Seeking the snow

After yesterday’s cultural extravaganza, today was back to normal for a weekend. A short lie in, swift breakfast and a quick drive up to the mountains, which were still snow covered. We went back to Garreg Lwyd.

Last week, the deep snow and bitterly cold wind cut short our wanderings. This morning, despite much of the snow still lying on the ground, the weather was much better. For a start, the bitter wind was a mild breeze, and the sun was warmer. On closer inspection, there was less snow, too.

We set off on a much clearer path. The frozen snow crunched beneath my feet but once again Rufus was able to trip lightly on the frozen crust. He edged ahead of me and as I huffed and puffed up the slope, he darted here and there as if to highlight his superior energy levels.

As we got higher up, so the covering of snow thickened until we were walking over the broken rocks and boulders that normally create problems when trying to pick a way through them. And then we were on the flat summit with the cairns ahead.

By now, the sun was quite warm and I regretted my choice of insulated jacket. I noticed that Rufus, even with his shorter hair, was starting to feel the effects of the sun and for the first time in ages, he drank when I offered him water. At the cairns, we paused for a break and to enjoy being on a mountain. So often, I tend to head to a summit only to head back down again and there sometimes isn’t an opportunity to just enjoy. Today, it was lovely on Garreg Lwyd and I took the time to appreciate the views.

It was clear at the top, and to the south I could see the wind farm we often visit. In the little valleys beyond, there was the remains of a morning mist lingering. To the north, the Carmarthen Fans were white and very mountain-like, while to the west I could just make out the white tops of the Preseli mountains. To complete the panorama, in the east Pen y Fan and Corn Du stood out against the horizon. We’ve climbed them all.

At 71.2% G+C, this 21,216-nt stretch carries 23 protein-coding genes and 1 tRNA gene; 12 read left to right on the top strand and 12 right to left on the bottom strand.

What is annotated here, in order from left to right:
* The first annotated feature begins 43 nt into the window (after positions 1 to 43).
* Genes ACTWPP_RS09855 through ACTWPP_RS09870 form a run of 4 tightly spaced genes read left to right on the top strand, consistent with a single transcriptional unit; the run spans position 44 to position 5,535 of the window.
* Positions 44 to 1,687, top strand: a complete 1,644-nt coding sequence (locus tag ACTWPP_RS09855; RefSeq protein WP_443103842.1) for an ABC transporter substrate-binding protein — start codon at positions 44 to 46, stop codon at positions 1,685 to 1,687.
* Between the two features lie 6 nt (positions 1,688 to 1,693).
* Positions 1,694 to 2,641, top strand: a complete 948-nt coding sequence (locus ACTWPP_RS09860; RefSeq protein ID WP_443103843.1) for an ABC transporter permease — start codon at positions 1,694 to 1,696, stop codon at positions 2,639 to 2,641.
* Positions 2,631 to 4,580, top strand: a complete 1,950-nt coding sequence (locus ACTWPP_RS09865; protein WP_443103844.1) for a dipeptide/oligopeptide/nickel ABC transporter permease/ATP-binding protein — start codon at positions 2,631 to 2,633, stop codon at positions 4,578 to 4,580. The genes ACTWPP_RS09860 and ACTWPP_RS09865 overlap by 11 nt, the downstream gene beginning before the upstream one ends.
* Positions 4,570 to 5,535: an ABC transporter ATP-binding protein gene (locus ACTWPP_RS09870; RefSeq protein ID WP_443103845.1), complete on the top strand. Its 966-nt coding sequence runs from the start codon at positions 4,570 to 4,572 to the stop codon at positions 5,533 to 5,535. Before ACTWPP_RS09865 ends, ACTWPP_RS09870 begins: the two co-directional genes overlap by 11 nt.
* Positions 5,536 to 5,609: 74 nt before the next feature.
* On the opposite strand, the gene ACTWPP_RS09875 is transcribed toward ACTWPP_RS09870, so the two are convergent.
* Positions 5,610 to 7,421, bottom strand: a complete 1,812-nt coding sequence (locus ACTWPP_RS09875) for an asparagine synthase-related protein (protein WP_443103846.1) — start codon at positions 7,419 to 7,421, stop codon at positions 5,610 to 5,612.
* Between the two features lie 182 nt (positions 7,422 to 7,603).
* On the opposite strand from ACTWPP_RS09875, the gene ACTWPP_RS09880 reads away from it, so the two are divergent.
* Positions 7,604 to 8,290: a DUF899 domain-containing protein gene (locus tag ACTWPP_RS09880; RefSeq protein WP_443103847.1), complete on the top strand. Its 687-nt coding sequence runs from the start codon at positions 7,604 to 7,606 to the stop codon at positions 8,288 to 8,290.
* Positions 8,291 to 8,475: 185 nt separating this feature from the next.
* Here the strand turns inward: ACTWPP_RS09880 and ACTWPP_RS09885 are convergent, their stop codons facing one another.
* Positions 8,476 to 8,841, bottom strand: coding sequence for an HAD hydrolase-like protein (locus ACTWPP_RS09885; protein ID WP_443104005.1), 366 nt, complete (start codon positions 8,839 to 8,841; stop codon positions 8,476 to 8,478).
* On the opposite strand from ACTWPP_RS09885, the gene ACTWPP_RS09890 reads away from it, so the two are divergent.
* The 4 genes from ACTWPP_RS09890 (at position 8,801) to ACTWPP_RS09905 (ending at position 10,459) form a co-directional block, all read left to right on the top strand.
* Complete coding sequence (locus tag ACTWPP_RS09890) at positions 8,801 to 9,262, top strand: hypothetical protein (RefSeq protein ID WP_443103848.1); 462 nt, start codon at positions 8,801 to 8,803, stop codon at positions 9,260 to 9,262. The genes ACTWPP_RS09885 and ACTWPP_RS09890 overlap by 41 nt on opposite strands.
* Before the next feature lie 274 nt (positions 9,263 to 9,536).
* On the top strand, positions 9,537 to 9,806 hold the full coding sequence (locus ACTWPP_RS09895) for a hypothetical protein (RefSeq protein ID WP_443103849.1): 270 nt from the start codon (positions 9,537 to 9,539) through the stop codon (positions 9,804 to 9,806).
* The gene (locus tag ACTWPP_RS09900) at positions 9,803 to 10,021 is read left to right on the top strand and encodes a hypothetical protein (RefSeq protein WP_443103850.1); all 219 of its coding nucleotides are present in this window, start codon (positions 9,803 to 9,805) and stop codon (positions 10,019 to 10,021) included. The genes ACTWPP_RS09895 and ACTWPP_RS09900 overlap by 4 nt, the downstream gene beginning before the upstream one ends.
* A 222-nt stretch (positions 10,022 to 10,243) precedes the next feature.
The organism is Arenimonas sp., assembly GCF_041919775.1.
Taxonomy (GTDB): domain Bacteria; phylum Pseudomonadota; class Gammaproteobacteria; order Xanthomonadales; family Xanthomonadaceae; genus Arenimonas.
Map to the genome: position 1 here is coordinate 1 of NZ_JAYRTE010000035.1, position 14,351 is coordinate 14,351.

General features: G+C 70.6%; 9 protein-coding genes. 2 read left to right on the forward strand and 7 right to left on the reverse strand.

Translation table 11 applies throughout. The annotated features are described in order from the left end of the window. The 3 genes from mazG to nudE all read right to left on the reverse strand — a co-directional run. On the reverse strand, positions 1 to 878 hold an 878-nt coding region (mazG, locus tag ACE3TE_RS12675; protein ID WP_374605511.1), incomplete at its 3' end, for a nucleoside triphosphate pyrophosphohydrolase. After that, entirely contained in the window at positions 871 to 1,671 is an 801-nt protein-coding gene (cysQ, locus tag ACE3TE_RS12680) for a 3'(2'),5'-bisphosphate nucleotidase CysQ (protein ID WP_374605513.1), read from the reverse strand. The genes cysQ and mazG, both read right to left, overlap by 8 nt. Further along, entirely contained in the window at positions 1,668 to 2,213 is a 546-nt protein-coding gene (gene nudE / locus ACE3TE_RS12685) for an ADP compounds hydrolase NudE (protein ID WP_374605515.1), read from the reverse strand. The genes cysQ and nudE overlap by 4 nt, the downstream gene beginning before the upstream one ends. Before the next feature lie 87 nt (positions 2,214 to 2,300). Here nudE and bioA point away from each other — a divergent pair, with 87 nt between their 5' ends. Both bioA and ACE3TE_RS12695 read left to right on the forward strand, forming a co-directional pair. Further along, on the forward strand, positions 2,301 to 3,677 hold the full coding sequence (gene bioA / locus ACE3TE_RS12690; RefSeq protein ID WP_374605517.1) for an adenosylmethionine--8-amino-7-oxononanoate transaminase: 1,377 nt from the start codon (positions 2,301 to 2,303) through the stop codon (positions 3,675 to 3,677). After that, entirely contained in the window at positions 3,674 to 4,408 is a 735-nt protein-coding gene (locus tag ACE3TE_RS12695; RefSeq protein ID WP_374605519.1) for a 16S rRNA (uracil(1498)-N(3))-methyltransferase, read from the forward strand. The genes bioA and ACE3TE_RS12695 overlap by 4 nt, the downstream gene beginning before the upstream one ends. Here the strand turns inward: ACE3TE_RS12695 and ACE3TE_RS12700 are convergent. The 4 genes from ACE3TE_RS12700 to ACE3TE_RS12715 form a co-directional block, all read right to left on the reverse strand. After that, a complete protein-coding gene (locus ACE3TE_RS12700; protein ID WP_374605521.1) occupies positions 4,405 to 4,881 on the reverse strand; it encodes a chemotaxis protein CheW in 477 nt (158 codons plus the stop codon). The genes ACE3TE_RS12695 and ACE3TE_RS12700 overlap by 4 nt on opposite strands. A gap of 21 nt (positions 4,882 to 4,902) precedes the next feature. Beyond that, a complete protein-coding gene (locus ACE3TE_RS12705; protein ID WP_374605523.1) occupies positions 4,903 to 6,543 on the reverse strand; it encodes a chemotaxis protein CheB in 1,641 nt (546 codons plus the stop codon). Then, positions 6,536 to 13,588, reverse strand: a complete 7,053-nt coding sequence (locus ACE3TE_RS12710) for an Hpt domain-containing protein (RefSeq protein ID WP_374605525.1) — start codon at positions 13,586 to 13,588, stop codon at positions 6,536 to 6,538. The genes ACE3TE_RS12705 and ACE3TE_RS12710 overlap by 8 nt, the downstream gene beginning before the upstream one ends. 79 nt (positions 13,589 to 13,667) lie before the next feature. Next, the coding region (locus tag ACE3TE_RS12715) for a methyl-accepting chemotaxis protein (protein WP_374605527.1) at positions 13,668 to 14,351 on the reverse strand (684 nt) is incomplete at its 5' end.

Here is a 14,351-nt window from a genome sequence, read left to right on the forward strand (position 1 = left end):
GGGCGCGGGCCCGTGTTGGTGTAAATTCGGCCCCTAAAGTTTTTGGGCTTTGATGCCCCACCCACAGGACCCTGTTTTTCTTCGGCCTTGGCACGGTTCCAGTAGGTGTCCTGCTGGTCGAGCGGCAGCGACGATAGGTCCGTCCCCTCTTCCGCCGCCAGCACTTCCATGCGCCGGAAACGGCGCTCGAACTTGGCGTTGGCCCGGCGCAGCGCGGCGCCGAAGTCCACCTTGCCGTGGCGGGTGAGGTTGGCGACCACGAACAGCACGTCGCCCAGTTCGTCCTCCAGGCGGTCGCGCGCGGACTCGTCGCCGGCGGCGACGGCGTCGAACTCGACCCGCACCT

Off we went down into the valley between Garreg Lwyd and Foel Fraith. The path was indistinct at first and it was a case of trying to pick a route between the bigger boulders, and hoping the snow wasn’t too deep. Of course, in places it was and several times I sank up to my knee as the top crust gave way. Once again, Rufus sprang daintily from snow drift to snow drift and hardly noticed the tough going I was experiencing.

The walk to Foel Fraith isn’t my favourite part of this route. It’s long and usually boring, although today the snow gave it more of an interesting feel. The frozen marsh and streams were most welcome, as wet boots are another pet hate of mine. Soon we were climbing up to the top of Foel Fraith and the Carmarthen Fans came into view again. I’ve noticed that in previous blogs I’ve spoken about continuing the walk on the Picws Du – something I was thinking this morning. I have yet to do it, though, and it would more than double the route length.

We stopped on Foel Fraith and after I’d taken some photographs and Rufus had eaten some snacks, I threw snowballs for him. He seemed to have learned that they are cold, because he didn’t make an effort to catch them as he normally does. Instead he sprinted over to where they fell, took a few sniffs to make sure they were the right blobs of snow, and then watched me eagerly for the next one. All the while, he was keen to show me how much more fit he was than me.

Then it was time to turn around and we retraced our steps back to the top of Garreg Lwyd before detouring across the summit towards the quarry. We made our way down the steep slope and into the little dips and cuttings where, in the past, limestone was taken to be used on farms and in industry. Given the conditions, even today, I can’t imagine what it must have been like to work here every day.

We finally reached the car about two and a half hours after we set off, feeling energised and exercised.

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